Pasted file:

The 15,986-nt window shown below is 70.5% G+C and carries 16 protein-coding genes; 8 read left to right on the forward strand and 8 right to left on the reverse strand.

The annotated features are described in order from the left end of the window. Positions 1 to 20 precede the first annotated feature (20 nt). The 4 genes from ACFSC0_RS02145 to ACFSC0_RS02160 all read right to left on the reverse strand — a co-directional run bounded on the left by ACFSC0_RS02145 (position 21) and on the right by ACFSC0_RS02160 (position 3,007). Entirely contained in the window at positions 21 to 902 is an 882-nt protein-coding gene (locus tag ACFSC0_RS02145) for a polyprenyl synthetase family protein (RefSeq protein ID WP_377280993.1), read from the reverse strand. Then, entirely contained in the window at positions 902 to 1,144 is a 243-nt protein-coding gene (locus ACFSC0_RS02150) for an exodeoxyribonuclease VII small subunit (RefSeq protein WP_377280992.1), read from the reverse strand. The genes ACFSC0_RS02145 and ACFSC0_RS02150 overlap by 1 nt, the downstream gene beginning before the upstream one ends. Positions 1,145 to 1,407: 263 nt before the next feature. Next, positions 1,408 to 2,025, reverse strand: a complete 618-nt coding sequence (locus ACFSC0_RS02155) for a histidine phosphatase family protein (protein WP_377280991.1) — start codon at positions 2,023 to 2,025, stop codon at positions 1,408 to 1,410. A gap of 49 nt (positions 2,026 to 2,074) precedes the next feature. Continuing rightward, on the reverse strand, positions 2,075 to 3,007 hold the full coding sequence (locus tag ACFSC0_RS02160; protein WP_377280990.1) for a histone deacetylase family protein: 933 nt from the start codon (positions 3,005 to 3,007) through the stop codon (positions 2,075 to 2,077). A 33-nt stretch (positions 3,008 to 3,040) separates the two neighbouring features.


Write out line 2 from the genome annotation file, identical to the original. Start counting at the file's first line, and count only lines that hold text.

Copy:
The annotated features are described in order from the left end of the window. Positions 1 to 20 precede the first annotated feature (20 nt). The 4 genes from ACFSC0_RS02145 to ACFSC0_RS02160 all read right to left on the reverse strand — a co-directional run bounded on the left by ACFSC0_RS02145 (position 21) and on the right by ACFSC0_RS02160 (position 3,007). Entirely contained in the window at positions 21 to 902 is an 882-nt protein-coding gene (locus tag ACFSC0_RS02145) for a polyprenyl synthetase family protein (RefSeq protein ID WP_377280993.1), read from the reverse strand. Then, entirely contained in the window at positions 902 to 1,144 is a 243-nt protein-coding gene (locus ACFSC0_RS02150) for an exodeoxyribonuclease VII small subunit (RefSeq protein WP_377280992.1), read from the reverse strand. The genes ACFSC0_RS02145 and ACFSC0_RS02150 overlap by 1 nt, the downstream gene beginning before the upstream one ends. Positions 1,145 to 1,407: 263 nt before the next feature. Next, positions 1,408 to 2,025, reverse strand: a complete 618-nt coding sequence (locus ACFSC0_RS02155) for a histidine phosphatase family protein (protein WP_377280991.1) — start codon at positions 2,023 to 2,025, stop codon at positions 1,408 to 1,410. A gap of 49 nt (positions 2,026 to 2,074) precedes the next feature. Continuing rightward, on the reverse strand, positions 2,075 to 3,007 hold the full coding sequence (locus tag ACFSC0_RS02160; protein WP_377280990.1) for a histone deacetylase family protein: 933 nt from the start codon (positions 3,005 to 3,007) through the stop codon (positions 2,075 to 2,077). A 33-nt stretch (positions 3,008 to 3,040) separates the two neighbouring features.